Graeme Bailey meets Darren Grey, the world one-armed golfing champion and recent star of the Flightmaster Cup.
A world number one, who led his team to Ryder Cup glory?
Well it definitely wasn’t Tiger Woods, nor world number one elect Lee Westwood.
The man in question is Darren Grey, the world one-armed golfing champion.
North Eastern ace Darren captured the acclaimed one-arm world title earlier this year and then top-scored for the European team as they beat America in the Flightmaster Cup – the one-armed equivalent of the Ryder Cup.
We took time to catch up with the Darlington-based 25-year-old who still has many aims in the sport.
Grey was not the favourite for the World Championship in June, played at Nairn and Dunbar Golf Club in Scotland, but he upset the field of golfers from around the globe and went on to beat Irish golfer Cian Arthur in the final.
“To be honest the only thing I ever wanted to do was get to the finals,” he explained.
“I thought in a few years I might have a chance but I was playing really well and it just worked out well.”
He admits his title win hasn’t really sunk in yet but, nevertheless, he is determined to now land back-to-back titles.
“If I win it again I think it will sink in more then. I would love to do that, it would be a great thing. I just need to put it all together,” he continued.
“I am defending it in Ireland, the year after is St Andrews on the old course – so that is one to look forward to.”
By winning the world title, Darren automatically qualified for the prestigious Flightmaster Cup – where he played a leading role in Europe’s success over America at the St Pierre Golf Club in Chepstow.
“You have to qualify in the top-eight, and there’s also two wildcards, but I was already up there in the rankings,” said Darren.
“I was the top-scorer, I won the most matches, in the final match I played the North American champion and he is a really good player. I am playing them sort of people, where everyone is a test but it is working out well.”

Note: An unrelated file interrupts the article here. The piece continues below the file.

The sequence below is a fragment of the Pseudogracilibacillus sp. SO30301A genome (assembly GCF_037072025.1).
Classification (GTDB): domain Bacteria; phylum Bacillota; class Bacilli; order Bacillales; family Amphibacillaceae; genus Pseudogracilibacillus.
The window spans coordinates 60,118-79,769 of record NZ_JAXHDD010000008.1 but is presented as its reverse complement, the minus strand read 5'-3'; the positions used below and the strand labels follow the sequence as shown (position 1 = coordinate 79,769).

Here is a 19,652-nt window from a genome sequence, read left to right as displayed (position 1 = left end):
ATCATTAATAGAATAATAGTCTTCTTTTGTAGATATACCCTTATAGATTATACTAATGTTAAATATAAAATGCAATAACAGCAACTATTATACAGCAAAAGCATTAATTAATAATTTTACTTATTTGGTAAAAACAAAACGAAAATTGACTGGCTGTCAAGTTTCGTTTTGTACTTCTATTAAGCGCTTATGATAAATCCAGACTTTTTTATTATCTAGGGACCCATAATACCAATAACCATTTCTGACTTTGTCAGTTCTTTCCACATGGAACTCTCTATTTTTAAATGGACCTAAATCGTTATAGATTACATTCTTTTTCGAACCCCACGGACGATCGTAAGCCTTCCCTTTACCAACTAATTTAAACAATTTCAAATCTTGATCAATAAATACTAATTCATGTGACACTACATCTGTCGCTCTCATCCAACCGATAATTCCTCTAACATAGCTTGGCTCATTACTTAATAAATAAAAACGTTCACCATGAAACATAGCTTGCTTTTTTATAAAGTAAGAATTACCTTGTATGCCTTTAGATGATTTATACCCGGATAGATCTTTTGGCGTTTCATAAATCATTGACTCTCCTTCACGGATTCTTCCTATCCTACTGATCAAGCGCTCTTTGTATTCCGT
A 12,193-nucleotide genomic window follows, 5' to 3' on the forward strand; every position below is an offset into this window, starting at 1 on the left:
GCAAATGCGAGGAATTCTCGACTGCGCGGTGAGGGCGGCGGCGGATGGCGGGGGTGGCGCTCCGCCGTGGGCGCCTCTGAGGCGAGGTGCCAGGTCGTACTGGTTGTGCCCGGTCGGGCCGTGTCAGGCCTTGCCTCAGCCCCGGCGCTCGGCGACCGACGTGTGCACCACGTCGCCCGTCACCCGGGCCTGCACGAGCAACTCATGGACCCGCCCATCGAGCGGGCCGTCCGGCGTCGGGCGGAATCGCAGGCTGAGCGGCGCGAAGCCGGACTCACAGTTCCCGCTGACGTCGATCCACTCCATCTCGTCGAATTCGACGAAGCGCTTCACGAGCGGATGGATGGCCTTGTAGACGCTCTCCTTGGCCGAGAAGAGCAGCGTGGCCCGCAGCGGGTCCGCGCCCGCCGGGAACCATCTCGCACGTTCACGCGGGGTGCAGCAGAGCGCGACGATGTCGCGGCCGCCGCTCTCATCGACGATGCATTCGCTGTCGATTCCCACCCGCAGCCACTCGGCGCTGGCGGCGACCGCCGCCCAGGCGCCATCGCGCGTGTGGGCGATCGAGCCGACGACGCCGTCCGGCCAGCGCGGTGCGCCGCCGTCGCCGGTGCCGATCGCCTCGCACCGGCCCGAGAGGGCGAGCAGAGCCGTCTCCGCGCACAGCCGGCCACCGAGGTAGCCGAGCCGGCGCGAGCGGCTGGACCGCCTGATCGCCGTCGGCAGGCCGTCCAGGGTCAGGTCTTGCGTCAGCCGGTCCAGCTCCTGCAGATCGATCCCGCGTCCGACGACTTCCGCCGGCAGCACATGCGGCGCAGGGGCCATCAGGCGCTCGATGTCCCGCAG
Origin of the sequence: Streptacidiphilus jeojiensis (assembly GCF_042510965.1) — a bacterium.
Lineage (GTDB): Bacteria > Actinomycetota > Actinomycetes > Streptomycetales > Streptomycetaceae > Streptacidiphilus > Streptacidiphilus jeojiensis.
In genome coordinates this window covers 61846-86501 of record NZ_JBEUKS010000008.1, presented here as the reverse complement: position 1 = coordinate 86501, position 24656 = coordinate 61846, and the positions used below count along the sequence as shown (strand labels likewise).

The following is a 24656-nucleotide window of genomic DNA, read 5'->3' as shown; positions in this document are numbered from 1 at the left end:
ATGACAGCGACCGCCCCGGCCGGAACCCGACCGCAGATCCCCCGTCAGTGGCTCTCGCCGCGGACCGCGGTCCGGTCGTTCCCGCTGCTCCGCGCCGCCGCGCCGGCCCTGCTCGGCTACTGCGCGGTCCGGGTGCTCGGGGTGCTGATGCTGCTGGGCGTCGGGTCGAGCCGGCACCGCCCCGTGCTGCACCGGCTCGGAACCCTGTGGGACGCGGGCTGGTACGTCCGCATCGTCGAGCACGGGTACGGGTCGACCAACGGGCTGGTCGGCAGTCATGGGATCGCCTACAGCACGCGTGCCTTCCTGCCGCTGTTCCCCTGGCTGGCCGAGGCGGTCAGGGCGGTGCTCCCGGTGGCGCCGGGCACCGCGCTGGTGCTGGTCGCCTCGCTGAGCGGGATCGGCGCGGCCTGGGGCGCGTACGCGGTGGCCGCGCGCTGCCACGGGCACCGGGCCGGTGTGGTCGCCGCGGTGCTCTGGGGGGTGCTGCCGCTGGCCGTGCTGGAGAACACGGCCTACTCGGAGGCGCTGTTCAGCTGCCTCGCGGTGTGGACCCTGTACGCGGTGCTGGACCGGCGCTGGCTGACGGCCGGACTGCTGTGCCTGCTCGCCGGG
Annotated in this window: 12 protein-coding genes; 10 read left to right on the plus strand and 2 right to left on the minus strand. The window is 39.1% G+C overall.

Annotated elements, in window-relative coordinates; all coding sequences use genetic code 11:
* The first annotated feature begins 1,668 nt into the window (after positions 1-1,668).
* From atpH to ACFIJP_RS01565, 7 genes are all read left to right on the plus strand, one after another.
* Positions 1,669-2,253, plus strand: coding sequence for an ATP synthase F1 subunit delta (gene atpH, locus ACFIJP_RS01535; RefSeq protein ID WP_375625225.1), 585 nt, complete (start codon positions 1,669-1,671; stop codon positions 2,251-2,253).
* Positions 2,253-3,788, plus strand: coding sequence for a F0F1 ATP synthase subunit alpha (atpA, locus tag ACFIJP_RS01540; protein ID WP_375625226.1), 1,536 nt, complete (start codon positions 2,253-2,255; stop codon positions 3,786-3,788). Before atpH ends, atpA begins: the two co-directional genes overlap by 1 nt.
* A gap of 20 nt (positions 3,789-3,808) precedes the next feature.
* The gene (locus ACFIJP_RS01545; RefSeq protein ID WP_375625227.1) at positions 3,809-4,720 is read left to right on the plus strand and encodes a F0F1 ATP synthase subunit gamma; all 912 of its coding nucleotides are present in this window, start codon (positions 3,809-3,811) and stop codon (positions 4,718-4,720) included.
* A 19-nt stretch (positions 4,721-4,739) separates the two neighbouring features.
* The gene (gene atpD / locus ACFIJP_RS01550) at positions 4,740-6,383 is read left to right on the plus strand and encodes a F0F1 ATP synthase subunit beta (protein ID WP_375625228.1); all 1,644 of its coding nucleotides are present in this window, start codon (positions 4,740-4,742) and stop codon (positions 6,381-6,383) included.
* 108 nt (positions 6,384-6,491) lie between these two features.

Now he is at the top of world Darren is keen to remain there, but he has his eyes firmly set on another target – The Paralympics.
Golf will be making its debut at the games in Rio de Janeiro in 2016, and Darren is already thinking about a possible trip to Brazil.
“2016 is very much my goal now, it is the big thing for me now,” he explained.
“They are trying to work out now how they categorise people now, I think it will be similar to swimming.
“Disabled golf is very different, as people with different disabilities have bigger advantages.
“It really is something to look forward to and it is funded, but the reason I love to do it, is that I love this game.”
Darren currently works full time, whilst fitting his golf around that and he admits he would love to get a career within the game and has set his heart on coaching disabled golfers – something that is currently not available.
“The way things are with funding it is hard, because you have to take time off work,” he explained.
“I would love to get a career out of it [golf], I really want to do my coaching badges.
“I have a day job at the moment, but I am hoping that can progress.
“There are no disabled coaches, and I would like to do it, I would love to show people you can do it with a disability and be able to take it further.”
Darren admits that he would also love to show youngsters with disability that they can achieve what he has.
“That is why I would love to teach, to show them what is attainable, especially at a young age – who knows what we could achieve with them.
“A lot of people don’t really hear about golf, so people don’t find out and there is always places to look but a lot of people don’t find out.”
Darren stumbled upon golf and he thinks with encouragement, popularity could grow amongst the disabled community.
“I just started swinging a cub, came on a course and liked it, and it went from there.”
I joined Darren on course as he was playing in the final of a competition at his club Darlington.
Darren’s ability was highlighted by the fact his disability is not taken into account, he was playing an able bodied-competitor and the fact he was one-armed did not come into it.
That also brings Darren onto one of his big goals, which is to become the first-ever one-armed golfer to play off scratch.
“You play off scratch in competition everything, but the lowest I have knowm is four, and another off six,” he said.
“Three or four is very possible, I have got the capability but I have to keep my head down and concentrate, I have the game to play off scratch it is just putting it together.”
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